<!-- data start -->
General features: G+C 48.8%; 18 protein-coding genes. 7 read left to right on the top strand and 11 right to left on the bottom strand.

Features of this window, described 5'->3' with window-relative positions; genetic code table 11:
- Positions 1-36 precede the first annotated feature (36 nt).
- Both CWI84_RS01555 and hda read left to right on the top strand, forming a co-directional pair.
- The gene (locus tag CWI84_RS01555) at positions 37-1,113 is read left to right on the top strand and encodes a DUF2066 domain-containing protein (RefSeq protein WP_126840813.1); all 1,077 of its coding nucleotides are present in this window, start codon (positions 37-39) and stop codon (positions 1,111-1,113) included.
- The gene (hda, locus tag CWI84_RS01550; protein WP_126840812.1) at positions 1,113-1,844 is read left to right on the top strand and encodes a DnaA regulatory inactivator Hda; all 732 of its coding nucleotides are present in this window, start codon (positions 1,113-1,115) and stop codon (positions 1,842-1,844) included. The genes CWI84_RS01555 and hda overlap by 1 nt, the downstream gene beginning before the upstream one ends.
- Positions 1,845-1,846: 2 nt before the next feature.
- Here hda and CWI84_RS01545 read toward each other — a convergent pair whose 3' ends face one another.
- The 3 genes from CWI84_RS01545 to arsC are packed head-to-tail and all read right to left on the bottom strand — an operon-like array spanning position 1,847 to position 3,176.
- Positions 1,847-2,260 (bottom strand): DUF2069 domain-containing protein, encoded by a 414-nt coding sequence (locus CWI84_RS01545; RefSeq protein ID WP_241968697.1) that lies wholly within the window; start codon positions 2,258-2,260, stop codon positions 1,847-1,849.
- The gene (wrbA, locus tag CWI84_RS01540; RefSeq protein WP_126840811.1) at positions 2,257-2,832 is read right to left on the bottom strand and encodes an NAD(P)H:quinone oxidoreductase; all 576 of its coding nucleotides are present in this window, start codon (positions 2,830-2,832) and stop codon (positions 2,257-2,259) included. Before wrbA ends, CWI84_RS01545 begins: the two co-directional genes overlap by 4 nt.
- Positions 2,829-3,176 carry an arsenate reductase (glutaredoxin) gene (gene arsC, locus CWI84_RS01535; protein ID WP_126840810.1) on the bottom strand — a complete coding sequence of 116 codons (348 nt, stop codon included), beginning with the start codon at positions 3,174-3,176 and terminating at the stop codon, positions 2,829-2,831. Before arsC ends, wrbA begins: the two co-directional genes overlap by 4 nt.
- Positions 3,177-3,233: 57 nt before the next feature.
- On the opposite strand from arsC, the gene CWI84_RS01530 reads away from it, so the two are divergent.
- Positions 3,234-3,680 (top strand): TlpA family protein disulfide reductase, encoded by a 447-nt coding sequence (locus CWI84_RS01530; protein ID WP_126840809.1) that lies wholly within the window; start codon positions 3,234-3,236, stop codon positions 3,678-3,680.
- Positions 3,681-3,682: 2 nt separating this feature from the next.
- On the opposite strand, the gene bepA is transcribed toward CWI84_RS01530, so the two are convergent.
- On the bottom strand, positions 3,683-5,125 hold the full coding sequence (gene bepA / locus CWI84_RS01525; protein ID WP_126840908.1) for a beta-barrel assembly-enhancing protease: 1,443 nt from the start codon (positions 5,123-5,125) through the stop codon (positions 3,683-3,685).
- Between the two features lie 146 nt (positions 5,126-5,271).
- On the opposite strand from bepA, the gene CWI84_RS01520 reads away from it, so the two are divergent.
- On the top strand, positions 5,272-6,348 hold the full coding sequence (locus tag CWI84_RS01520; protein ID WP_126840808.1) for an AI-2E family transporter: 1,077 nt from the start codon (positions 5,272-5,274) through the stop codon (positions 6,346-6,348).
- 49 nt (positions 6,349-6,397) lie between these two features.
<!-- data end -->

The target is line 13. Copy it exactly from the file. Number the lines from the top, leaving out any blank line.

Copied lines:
- Positions 3,177-3,233: 57 nt before the next feature.